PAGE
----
So as I was sitting around trying to decide what streaming film I would be highlighting here today--you weren't under the impression that these were planned out in an orderly manner well in advance a la "Dennis the Menace," were you?--an old college friend dropped me a line asking for a suggestion for a vintage musical to watch. Figuring that I could skip over the obvious classics and that this was probably not the time to offer up anything completely weird and off-base either, I tried to think of one that would thread that particular needle when I realized that I just rewatched one on cable a couple of weeks ago that would probably fit the bill nicely. This would be "The French Line," a 1954 vehicle that was originally presented in 3-D with the notorious tag line "See Jane Russell in 3-D--She'll Knock BOTH Your Eyes Out!" The year before, producer Howard Hughes, who had Russell under contract for more than a decade prior and had been trying to market her as a sex bomb in films like the infamous "The Outlaw" (1946), had loaned her out to Fox to appear in "Gentlemen Prefer Blondes," where she co-starred with Marilyn Monroe and deployed the considerable musical comedy chops that she rarely got to show in her Hughes productions. When it became a huge hit, Hughes decided to do a blatant knockoff that would once again find Russell getting involved in romantic mixups and escapade while on a ship bound for Paris and have her do a number of songs to boot. She plays "Mame" Carson, an incredibly wealthy oil heiress who looks like Jane Russell. Alas, romantic happiness--the only real happiness, of course--is still out of reach for her: her latest fiancee has just broken up with her because her wealth and power means that she will wear the pants in the household while other guys are only interested in her for her vast holdings. She decides to take a sailing vacation to Paris and when she boards the ship, she discovers that old friend Annie, a top fashion designer, is heading over with a full complement of models to put on a show. Mame hits upon a brilliant idea--she will trade identities with one of Annie's models for the duration of the cruise to see if someone will fall in love with her, not because she is an oil heiress who looks like Jane Russell but because she is a fashion model who looks like Jane Russell. Fearing that Mame will succumb to some nefarious type and not knowing of the switch, her guardian, Waco (Arthur Hunnicutt) hires down-on-his-luck French entertainer Pierre (Gilbert Roland) to keep an eye on Mame and makes sure that nothing happens to her. Naturally, Pierre finds himself protecting the ersatz Mame while unwittingly falling for the real one, leading to the usual array of hijinks and bouts of mistaken identity until the (Spoiler Alert) not-entirely-unhappy ending. As innocuous as this may all sound in the retelling, this was considered to be hot stuff back in the day because of Hughes's determination to accentuate her sex appeal above every other consideration in scenes ranging from Mame taking a bubble bath to the final production number in which she bumps and grinds in a bathing suit that was considered wildly daring for a film at the time. So daring, in fact, that the film wound up being denied the then-important Production Code seal of approval and was eventually condemned by the Catholic Legion of Decency, moves that inevitably ensured that the film would be a big hit when it finally came out. Seen today, the scandalous quotient is practically nonexistent--one is more likely to be scandalized by the casual sexism on display throughout--but what the film now lacks in that particular department, it makes up for in terms of cheerful silliness. No, the film is nowhere close to being another "Gentlemen Prefer Blondes" but taken simply on its own merits, it does have its charms. The songs, especially the climactic "Looking for Trouble" number, are pretty good, the comedy beats are agreeably silly and as for the costumes, they certainly live up to the promise of that tag line. Best of all, Russell is a delight to watch throughout as she demonstrate both her flair for comedy and a willingness to goof on her own image as a screen sex goddess that she was never entirely comfortable with in the first place. Trust me, you will not learn anything while watching "The French Line," outside of what used to pass for hot stuff back in the day, but that doesn’t make it any less fun to watch. I just hope my friend liked it because I don't want her mad at me. Fun fact--one of the other fleetingly-seen fashion models is played by none other than Kim Novak in her screen debut. (Turner Classic Movies, Amazon Prime)
In 1970, writer-director Blake Edwards used the considerable box-office clout he had accumulated after a decade of successful films to make an expensive wartime musical that was designed to show off the saucier side of wife Julie Andrews, then best known for starring in "Mary Poppins" and "The Sound of Music." The film, "Darling Lili," went wildly over budget, put Edwards in a constant running battle with the top brass at Paramount and was a huge flop when it came out that wiped away all of that goodwill in a flash. Over the next few years, he made a couple more films that also ran into studio interference and tanked when they finally came out. Things soon turned around for him as he ran a string of hit movies--three additions to the money-spinning "Pink Panther" franchise and the smash sex comedy "10"--that left him once again in a position where he could basically make anything he wanted. Perversely, he used all of that regained clout to artistically revisit those past bad experiences with the studios with "S.O.B." (1981), one of the bitterest and funniest Tinseltown satires ever made and one which still hits hard decades later. Wildly successful film producer Felix Farmer (Richard Mulligan) has just made the first flop of his career--a saccharine G-rated musical entitled "Night Wind" starring his wife, the squeaky-clean Sally Miles (Andrews)--and has gone into a near-catatonic state punctuated by the occasional failed suicide attempt. Trying to lift his spirits, his best friends--"Night Wind" director Culley (William Holden in his last role), press agent Coogan (Robert Webber) and the drug and bon mot-dispensing Dr. Finegarten (Robert Preston)--decide to throw a party at his house that soon degenerates into a massive orgy. After yet another failed suicide attempt, Felix snaps out of it with a brainstorm. Thinking that the film flopped because it lacked any sex appeal, he has the idea to buy back the film from the studio and revise it into a softcore pornographic musical epic centered around a scene in which the professionally virtuous Sally will bare her breasts on the screen for the first time. Like many of Edwards's films, "S.O.B." is a farce but this has to be one of the most bilious ones ever put before the cameras--it makes the likes of "The Day of the Locust" and "Sunset Boulevard" seem like "Singin in the Rain" by comparison. In fact, the only thing that keeps the it from being nothing more than two hours of unwatchable bitterness is that it is also arguably the funniest thing that Edwards ever made in his long career. His screenplay is nasty but it is also very smart and knowing and filled with an amazing array of comedic situations that develop with uncommon skill before culminating in big laughs. As for the cast, which also includes Robert Vaughn as a studio head not at all reminiscent of Robert Evans, Shelly Winters as an abrasive agent actually named Eva Brown (the film is not subtle, by the way), Loretta Swit as a hateful gossip columnist and Larry Hagman as an ambitious studio flunky, it seems as if they all had their own personal scores to settle with the industry as well and they tear into their parts with obvious glee. (The standout is Preston, who I think actually manages to score a laugh with every single line that he delivers in his scene-stealing turn.) As for that scene, it isn't particularly scandalous as presented--the scene is played more for laughs than for any genuine erotic heat--but even now, the sight of Julie Andrews making history still manage to come across as a genuinely transgressive moment. Considering the fact that it hit theaters a few months after the "Heaven's Gate" and David Begelman scandals brought the business side of Hollywood out into the open, "S.O.B" might have succeeded at the box office despite its bleak tone but it fell victim to a bewildering twist of fate--for reasons too complicated to go into here, it wound up being distributed by Paramount Pictures, the same studio that Edwards battled with over "Darling Lili" a decade earlier, and they wound up dumping it in the middle of a crowded summer season where it quickly disappeared from view. And yet, there was a happy ending of sorts after all--Edwards rebounded the very next year with the Oscar-nominated hit "Victor/Victoria" and "S.O.B." would go on to become a cult classic and one of his most lasting works. (iTunes, Amazon Prime, Vudu)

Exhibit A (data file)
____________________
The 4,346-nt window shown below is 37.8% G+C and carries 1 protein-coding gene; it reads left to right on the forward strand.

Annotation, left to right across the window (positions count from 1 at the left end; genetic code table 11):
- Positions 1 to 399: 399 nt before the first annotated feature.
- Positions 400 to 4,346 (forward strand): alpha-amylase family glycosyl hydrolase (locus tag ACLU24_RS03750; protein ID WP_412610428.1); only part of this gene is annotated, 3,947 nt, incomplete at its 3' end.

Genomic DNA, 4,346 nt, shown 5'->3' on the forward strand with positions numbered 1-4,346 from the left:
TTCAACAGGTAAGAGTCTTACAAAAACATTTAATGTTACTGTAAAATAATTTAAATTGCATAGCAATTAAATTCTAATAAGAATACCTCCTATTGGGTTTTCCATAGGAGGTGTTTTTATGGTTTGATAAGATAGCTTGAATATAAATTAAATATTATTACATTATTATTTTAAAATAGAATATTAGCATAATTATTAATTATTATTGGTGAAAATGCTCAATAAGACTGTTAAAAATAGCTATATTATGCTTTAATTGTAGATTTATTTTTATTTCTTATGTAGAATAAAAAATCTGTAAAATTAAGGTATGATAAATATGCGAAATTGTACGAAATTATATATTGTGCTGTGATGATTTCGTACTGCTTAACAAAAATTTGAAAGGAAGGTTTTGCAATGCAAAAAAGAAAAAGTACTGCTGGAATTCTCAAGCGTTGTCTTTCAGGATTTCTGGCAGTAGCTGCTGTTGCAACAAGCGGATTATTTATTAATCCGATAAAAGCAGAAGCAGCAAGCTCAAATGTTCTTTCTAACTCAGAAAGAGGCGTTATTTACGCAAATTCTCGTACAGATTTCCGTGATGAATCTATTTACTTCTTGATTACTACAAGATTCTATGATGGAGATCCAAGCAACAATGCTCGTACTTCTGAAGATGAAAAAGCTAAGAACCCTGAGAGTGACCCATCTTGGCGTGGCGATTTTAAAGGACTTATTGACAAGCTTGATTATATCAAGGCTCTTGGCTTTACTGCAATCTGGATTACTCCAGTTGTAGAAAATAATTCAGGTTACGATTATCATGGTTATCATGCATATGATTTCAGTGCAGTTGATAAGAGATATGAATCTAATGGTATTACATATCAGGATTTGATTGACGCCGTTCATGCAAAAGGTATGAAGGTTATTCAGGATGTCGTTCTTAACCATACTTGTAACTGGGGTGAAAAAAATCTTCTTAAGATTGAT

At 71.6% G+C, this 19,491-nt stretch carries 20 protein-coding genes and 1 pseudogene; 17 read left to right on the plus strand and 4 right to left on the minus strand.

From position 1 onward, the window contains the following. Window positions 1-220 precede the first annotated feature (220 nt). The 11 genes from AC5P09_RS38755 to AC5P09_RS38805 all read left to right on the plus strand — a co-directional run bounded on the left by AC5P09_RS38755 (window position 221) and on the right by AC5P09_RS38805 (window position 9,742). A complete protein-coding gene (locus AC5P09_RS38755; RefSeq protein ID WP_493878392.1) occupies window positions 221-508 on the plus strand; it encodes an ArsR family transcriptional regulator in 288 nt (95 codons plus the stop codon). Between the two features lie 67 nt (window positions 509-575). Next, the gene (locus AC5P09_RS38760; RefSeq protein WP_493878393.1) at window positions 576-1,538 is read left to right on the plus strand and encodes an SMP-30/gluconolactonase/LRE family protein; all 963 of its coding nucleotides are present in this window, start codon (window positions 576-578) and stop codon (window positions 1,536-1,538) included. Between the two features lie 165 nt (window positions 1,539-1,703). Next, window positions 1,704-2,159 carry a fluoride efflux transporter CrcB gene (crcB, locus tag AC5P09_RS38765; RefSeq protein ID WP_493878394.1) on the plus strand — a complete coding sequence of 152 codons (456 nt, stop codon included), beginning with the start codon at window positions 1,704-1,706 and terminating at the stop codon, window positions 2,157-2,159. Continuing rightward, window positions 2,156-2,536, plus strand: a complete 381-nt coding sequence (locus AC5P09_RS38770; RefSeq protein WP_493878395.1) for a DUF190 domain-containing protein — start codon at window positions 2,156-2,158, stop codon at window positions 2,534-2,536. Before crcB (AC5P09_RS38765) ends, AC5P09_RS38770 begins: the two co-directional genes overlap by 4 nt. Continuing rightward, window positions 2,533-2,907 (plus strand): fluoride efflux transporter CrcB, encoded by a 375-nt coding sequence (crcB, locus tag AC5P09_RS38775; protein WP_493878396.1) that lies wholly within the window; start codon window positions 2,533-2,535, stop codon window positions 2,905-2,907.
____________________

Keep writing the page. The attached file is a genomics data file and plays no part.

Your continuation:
link directly to this feature at https://www.efilmcritic.com/feature.php?feature=4236
originally posted: 04/28/20 01:52:45
last updated: 05/02/20 00:35:09